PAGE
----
Should We Be Concerned About Radioactive Fish After the Fukushima Dai-ichi Meltdown?
In the aftermath of radiation spills from Japan's Fukushima nuclear reactor in the 2011 earthquake, one question remains regarding its effect on our seafood: Is it safe to eat?
Nuclear Regulatory Commission Nuclear Regulatory Commission officals at the Fukushima Dai-ichi nuclear complex.
In a recent article, the Los Angeles Times reports that, "according to the scientists who are studying the issue, the short answer is no."
What do Valley chefs and restaurateurs have to say? While some agree there is little cause for concern, others aren't so sure -- and a few say there are more pressing threats to the safety of our seafood than the spread of contamination from Fukushima into the Pacific Ocean. What do you think?
We source a lot of seafood from the coast of California: Santa Barbara spot prawns, local halibut, uni, abalone, black cod, and others. We are aware of the radiation factor. That's why we use a sustainable company like Kanaloa Seafood, which makes sure our product is safe and up to its standards before getting it to us. The fish is tested at the source and again at their facility to ensure that it's safe and no levels have been recorded higher than allowed by the U.S. government.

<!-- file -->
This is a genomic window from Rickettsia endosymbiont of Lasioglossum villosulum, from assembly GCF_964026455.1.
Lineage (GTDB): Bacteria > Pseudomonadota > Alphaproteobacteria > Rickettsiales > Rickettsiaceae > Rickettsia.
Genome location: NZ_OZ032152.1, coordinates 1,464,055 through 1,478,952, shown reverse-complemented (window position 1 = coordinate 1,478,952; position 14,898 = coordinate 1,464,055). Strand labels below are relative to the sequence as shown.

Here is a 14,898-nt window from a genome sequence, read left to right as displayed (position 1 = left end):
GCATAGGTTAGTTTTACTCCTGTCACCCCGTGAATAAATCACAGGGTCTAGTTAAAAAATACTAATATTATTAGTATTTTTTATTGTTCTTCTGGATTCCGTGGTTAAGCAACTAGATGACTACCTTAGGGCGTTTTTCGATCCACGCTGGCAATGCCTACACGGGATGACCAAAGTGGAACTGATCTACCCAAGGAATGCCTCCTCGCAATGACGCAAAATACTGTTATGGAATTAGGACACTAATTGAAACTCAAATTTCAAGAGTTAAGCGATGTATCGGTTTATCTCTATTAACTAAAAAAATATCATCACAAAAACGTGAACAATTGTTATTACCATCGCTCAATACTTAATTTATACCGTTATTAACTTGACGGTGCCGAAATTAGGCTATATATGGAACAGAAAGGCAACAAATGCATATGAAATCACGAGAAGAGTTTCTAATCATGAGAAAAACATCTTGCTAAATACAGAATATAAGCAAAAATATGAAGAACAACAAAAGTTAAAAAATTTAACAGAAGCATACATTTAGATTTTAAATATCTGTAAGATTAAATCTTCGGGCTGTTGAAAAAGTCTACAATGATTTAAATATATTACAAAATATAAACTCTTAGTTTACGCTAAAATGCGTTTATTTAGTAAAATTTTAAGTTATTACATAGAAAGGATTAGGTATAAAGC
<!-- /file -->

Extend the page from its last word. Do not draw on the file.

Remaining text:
From what I've read and heard (my father works at the nuclear plant in Arizona), it's nothing to lose sleep over. There is radiation in everything. Though, like any food we consume, we need to keep a watchful eye on it.
As an avid fisherman, I know that around the plant in Japan, the fish are 2,000 to 3,000 more radioactive (they've seen this in the rockfish). Scientists have been testing species of fish within our waters and say they are fine to eat. I think with continued testing and scientists on board, we should be forewarned if something arises.